On Nord Stream 2, finally the Government are starting to see sense, although it might be a bit late for that. I remember standing where I am now, when Alan Duncan was the Minister—perhaps even in the post now held by the Minister with us today—listening to him say that the issue was peripheral to British interests and that we did not have to worry about it that much, with Member of Parliament after Member of Parliament telling him otherwise. The money that is generated from Nord Stream 2 into Kremlin coffers ain’t gonna stay in Kremlin coffers. It will fund the new hybrid war not just in Ukraine, but across all of Europe as well. Despite there being so few speakers in the debate, we probably do not have time to go into what that might look like.

I completely concur with the hon. Gentleman’s statement about NATO. Former President Trump, who I suspect the hon. Gentleman is not a great fan of, nevertheless did challenge Jens Stoltenberg in a clear and sensible way when he asked him, “Why is it that you, the Secretary-General of NATO, allow one of its members to bypass and impede the security of our other NATO partners?”. If you are a member of NATO, that is a huge attribute, but it is also a huge responsibility. Does the hon. Gentleman agree that Germany should think more reasonably and responsibly about the interests of fellow NATO partners, rather than just securing her own energy interests?

I do agree, and I hope that the new Chancellor, who has taken up post during this debate, will take a more robust position, not least because of Annalena Baerbock’s appointment as the new Foreign Minister of the German Federal Government, which the hon. Member mentioned. However, the less that is said about the Trump Administration and Ukraine, the better.

I end with some questions for the Minister, if I might. When will we see some detail on what the enhanced sanctions mentioned by the White House in the past few days might be, and how the UK would fit into a co-ordinated effort? What assessment have the Government made of Russia’s intentions post the call between President Putin and President Biden? If there is a further military escalation, what response can we expect—and can Ukraine expect—from the Government? I am thinking in terms of the full spectrum of options open to them. Will the Government now, for goodness’ sake, implement something —anything—from the Intelligence and Security Committee’s report on Russia?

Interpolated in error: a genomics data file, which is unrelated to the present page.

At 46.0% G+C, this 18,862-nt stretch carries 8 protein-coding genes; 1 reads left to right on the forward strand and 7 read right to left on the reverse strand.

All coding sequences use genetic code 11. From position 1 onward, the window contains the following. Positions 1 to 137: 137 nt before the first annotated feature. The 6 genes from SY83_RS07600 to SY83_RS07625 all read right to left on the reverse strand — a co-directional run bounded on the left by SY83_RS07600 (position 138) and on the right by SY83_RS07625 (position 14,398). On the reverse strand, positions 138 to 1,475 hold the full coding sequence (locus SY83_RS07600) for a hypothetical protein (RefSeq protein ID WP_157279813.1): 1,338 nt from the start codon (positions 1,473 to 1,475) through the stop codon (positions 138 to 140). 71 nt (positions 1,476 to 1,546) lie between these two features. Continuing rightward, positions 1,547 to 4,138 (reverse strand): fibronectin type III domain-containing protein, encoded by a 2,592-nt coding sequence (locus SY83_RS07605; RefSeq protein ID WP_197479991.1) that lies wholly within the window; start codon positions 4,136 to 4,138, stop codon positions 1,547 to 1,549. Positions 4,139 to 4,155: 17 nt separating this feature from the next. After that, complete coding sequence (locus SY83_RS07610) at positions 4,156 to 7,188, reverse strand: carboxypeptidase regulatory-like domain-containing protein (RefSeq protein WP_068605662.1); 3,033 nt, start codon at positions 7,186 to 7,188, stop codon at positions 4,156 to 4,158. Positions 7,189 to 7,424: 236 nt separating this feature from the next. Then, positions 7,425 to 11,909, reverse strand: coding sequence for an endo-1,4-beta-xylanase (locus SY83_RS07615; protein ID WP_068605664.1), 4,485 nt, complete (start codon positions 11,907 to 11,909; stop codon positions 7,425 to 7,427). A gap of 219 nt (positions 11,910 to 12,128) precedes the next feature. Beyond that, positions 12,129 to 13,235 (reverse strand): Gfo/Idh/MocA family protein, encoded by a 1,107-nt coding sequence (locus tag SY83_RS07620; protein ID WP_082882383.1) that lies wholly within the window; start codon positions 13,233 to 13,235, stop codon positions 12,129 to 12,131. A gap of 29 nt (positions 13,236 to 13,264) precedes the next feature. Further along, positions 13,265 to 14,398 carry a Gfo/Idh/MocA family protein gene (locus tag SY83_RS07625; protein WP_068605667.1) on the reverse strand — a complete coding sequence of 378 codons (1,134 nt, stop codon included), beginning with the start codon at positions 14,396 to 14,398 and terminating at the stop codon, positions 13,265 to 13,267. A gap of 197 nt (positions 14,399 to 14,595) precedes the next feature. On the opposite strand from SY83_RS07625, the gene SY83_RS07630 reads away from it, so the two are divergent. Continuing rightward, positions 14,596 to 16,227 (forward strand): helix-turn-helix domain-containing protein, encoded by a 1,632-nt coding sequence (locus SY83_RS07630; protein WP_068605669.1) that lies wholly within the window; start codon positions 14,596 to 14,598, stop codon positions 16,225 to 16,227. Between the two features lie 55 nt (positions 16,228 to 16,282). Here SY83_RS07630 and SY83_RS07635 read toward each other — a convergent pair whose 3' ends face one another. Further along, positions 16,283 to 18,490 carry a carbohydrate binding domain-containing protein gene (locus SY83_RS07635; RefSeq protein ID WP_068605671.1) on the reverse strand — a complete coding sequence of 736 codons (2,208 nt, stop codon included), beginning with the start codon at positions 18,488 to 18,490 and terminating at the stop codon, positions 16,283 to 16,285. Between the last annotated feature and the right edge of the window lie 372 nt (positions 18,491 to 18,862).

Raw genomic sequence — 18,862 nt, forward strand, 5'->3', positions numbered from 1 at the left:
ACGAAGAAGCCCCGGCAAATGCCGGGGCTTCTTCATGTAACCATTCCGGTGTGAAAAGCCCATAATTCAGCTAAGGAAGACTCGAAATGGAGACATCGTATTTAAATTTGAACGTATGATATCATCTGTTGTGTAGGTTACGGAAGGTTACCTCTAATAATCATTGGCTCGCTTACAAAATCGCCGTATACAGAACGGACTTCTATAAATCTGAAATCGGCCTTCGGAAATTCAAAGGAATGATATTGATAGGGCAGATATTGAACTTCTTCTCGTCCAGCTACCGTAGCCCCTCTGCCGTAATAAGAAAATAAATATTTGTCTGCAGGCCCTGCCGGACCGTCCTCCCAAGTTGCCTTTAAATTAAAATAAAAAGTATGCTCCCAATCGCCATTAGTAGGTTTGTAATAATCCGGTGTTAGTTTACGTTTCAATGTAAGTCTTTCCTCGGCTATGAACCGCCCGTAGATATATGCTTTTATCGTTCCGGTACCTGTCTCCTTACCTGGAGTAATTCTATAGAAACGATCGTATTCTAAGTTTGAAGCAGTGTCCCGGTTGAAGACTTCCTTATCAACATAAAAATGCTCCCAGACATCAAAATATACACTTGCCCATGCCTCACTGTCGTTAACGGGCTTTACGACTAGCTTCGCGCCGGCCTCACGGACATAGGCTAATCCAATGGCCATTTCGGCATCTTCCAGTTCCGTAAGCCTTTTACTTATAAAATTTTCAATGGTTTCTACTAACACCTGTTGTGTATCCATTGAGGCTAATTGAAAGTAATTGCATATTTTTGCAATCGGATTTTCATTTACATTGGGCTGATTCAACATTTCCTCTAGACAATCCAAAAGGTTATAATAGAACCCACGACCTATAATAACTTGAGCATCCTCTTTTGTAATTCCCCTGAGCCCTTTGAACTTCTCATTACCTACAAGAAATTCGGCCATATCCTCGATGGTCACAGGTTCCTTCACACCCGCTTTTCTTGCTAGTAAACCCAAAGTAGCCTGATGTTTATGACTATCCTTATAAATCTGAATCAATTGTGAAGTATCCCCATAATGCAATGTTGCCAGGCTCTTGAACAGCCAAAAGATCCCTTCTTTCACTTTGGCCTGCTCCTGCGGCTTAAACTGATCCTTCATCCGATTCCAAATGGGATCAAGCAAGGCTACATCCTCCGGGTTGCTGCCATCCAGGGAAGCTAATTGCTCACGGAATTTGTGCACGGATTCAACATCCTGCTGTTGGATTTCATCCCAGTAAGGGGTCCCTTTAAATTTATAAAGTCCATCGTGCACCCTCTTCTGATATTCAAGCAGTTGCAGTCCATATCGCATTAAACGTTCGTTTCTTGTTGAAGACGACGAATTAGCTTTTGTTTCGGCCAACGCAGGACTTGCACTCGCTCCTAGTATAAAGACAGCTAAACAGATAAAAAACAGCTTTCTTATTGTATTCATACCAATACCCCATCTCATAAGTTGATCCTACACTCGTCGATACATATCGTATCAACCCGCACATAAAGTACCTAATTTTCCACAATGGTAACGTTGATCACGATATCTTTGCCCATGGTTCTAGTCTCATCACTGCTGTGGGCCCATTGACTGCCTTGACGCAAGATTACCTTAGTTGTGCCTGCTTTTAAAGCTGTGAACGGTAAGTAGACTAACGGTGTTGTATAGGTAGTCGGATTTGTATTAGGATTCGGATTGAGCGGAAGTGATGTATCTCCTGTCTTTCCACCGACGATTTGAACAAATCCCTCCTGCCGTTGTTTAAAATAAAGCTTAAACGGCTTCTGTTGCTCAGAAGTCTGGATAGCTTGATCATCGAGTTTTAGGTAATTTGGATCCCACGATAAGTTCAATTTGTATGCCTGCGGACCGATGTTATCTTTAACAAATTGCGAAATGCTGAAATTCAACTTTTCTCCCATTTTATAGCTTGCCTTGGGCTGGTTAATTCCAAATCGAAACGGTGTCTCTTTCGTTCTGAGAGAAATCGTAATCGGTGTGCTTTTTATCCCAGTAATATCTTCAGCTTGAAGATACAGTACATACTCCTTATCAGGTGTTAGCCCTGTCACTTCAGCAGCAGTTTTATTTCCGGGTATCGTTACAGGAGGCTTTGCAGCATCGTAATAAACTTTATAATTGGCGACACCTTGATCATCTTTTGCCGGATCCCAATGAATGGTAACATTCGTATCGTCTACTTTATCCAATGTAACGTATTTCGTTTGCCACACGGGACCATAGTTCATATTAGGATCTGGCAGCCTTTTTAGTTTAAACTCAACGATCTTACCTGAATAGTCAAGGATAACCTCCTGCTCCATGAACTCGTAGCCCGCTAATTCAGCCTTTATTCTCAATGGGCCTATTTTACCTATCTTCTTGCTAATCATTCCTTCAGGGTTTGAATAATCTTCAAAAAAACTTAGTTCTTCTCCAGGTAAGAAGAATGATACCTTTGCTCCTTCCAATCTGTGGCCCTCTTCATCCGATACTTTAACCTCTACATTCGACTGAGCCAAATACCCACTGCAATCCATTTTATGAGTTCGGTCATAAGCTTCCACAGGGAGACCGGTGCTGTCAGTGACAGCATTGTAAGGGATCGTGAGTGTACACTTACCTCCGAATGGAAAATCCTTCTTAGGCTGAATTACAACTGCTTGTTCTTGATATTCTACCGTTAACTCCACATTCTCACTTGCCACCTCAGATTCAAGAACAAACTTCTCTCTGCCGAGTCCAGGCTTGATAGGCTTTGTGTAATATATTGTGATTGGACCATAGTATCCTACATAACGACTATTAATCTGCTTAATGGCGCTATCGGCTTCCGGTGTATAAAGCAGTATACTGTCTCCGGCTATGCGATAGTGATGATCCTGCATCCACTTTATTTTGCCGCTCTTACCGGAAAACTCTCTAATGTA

On the impact that a further escalation of the conflict will have, will the Government publish an assessment of what that will mean for Europe, learning from Afghanistan? Some assessments say that if there is to be a full-scale invasion, we could be looking at up to 9 million Ukrainian refugees. We will need to take some of those people in. Will the Government give us assurances that if that were to be the case, we will not have a repeat of what has played out in terms of taking refugees as far as Afghanistan is concerned? Will they also outline what it might mean for grain supplies in Europe? There has been much talk about Ukraine being a bridge or a buffer, but it is actually well known as the breadbasket of Europe, and it is important that we understand what the consequences of a full-scale invasion would look like. Perhaps the debate would have more speakers if the House better understood that the conflict will come to this country as well.

On NATO membership, I support Ukraine’s aspiration to join NATO because that is its people’s aspiration and we should help them make that happen. Not to diminish the work already going on through Operation Orbital and much else, can the UK look to lead a coalition of NATO member states to deepen the work that we are doing to get to the important membership action plan? Can we start to second officials from whatever Departments we need to second them from, to really beef up the efforts to get Ukraine to the point where its aspirations can be met?

As the hon. Member for Shrewsbury and Atcham correctly said at the end of his speech, Ukrainians will remember. They will remember what we did and what we did not do. It is not good enough for us to pat ourselves on the back and think that we are in a good place, because events change and change fast, and so do people’s perceptions. I look forward to the Minister’s response.